Sydney Writers’ Festival 2010

Hi Everyone,

I went to a session at the SWF (21 May) on ‘Who Needs a Publisher Anyway?’ with speakers Mark Pesce and Marcus Westbury and will pass on the notes I made as I think you may be interested:

Mark Pesce

At the moment through the web we can make connections with other creative groups which will lead in the future to a shared creative production.

You can download this at

In the future, resources, intelligence and capabilities will be shared.

Author’s can be defined as ‘thought leaders’ and the book is the author’s own brainwave.

The book as we know it is dissolving. We are heading for the digitised book which will be a hypertext, providing access to other texts. Linear reading will be replaced by centrifugal reading.

In 5 years time nearly all Non-Fiction will be digitised into a collective of human knowledge. Exceptions are the Cookbook!

Fiction in the future will take 3 major forms:

1)      Books you have to hold and can’t put down – page-turners like Da Vinci Code. Traditional publishing will still be producing these.
2)      Books that create their own universe eg Lord of the Rings, which means they create their own hyper-textuality.

3)      Books that will be their own hyper-textuality ie ebooks.

In the future, authors will not be a ‘singular’ – authors will be a ‘zone’, that is, a place where things/people are connected by affinity.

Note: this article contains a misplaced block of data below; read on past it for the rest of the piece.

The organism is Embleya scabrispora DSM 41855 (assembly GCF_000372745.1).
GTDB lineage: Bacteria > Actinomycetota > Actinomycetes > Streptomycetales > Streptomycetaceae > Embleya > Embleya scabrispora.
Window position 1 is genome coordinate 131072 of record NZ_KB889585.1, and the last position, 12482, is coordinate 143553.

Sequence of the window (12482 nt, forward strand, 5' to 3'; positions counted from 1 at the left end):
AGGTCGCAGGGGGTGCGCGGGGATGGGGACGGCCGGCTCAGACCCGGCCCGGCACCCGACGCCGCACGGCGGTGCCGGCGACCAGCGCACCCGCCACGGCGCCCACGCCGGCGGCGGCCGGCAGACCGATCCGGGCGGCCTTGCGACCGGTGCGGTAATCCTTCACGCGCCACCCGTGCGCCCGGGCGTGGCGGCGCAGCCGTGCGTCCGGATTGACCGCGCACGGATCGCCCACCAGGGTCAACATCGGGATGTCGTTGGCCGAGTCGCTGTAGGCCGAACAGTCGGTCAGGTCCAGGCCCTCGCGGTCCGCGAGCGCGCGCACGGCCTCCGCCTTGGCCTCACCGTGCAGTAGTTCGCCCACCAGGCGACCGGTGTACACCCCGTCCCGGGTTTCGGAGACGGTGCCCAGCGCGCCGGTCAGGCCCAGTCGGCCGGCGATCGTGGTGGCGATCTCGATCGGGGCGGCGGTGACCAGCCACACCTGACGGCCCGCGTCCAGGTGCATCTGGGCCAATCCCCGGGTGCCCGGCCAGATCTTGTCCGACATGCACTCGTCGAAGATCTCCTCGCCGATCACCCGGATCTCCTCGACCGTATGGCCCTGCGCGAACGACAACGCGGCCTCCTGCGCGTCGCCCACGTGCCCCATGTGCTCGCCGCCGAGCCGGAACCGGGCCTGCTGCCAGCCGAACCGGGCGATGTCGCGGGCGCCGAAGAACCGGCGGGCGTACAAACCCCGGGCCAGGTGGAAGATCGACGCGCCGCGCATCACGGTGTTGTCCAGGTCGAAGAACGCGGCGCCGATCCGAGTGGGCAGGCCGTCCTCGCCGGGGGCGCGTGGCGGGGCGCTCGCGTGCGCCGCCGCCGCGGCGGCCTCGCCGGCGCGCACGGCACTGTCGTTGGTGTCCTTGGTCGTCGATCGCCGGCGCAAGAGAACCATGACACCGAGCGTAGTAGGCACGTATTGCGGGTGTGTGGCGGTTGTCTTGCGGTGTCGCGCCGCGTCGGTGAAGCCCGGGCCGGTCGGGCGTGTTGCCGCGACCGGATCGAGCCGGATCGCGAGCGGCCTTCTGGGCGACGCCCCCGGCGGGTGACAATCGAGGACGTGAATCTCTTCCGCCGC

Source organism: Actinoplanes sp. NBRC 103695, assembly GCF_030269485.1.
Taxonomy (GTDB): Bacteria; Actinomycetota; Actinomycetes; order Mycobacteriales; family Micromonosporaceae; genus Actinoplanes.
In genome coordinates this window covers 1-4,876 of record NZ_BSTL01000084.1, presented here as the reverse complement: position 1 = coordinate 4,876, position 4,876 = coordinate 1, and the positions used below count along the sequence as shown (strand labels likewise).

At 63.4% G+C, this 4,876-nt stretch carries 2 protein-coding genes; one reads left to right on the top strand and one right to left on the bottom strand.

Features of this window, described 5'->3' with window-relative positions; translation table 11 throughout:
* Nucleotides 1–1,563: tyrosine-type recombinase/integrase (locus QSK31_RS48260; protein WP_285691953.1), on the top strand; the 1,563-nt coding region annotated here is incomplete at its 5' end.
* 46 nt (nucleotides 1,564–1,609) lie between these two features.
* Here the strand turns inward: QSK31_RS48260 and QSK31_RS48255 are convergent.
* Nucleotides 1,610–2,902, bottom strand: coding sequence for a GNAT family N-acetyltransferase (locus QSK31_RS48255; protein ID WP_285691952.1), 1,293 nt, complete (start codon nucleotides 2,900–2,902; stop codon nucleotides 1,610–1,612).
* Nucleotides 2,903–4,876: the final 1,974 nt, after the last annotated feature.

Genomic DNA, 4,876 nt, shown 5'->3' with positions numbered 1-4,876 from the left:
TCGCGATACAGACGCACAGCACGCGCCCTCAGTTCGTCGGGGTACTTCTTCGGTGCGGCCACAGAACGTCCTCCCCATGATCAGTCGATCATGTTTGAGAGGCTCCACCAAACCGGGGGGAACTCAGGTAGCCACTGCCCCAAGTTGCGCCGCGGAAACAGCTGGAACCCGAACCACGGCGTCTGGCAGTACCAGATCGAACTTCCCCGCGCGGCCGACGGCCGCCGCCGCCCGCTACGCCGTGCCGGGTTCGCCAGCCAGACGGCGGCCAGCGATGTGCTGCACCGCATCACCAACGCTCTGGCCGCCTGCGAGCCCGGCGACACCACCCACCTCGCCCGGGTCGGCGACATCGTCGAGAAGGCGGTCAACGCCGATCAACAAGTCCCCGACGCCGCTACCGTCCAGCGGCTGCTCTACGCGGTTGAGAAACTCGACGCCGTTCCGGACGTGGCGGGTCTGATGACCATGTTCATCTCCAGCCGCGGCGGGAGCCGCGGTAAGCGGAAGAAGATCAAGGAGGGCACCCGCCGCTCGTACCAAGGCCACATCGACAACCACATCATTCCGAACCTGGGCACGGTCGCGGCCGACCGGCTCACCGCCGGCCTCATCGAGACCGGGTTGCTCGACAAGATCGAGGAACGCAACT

There will be no beginning or end to the task of the author.

There will be no beginning or end to the creation of the book.

Thus, the boundary between the author and the reader has dissolved and traditional publishing roles for book, author, publisher are melting.

Marcus Westbury

Writing is an ongoing series of dialogues between author and reader.

The problems with traditional publishing are: 1) huge time lags and 2) closed system which excludes the author.

Taking a conversationalist approach means you open up dialogue with readers.

Traditional publishers still have a level of expertise that authors don’t have yet.

Traditional distribution methods are breaking down.

Traditional publication still gives the author validation but authors will slowly change their mindset over this and things will change.

Beware: What happened to the music industry will happen to traditional publishing. In the future there will be a major disruption to a publisher’s economic business model.

In the future authors will share knowledge and in return, develop expertise that can be marketed in public speaking, teaching etc which will make profits. It is expertise that will equate with today’s fascination with fame. Expertise will give you significance and thus, value.

Ideology: technologies of connection will raise communities who can pool knowledge for collective betterment.

In future we will see more Open Source Projects eg Wiki. These need to be taken up and pushed by 1-2 spearhead people in order to be taken up by others.

Our capacity to collaborate is transformative.

Opposite of Celebrity-driven publishing (driven by popular media) will be ‘Networks of Influence’ – people who connect and respect each other’s POV. You will become known by what you do online.

When publishing online trust that authentic voices will find their audience.

Traditional publishers will produce collectable books.

In the future authors must identify their market and work out how to let them know that your book is coming.

The future is not in the book, it’s in the sharing of ideas.

Love Jeni x

0 replies

Leave a Reply

Want to join the discussion?
Feel free to contribute!

Leave a Reply

Your email address will not be published. Required fields are marked *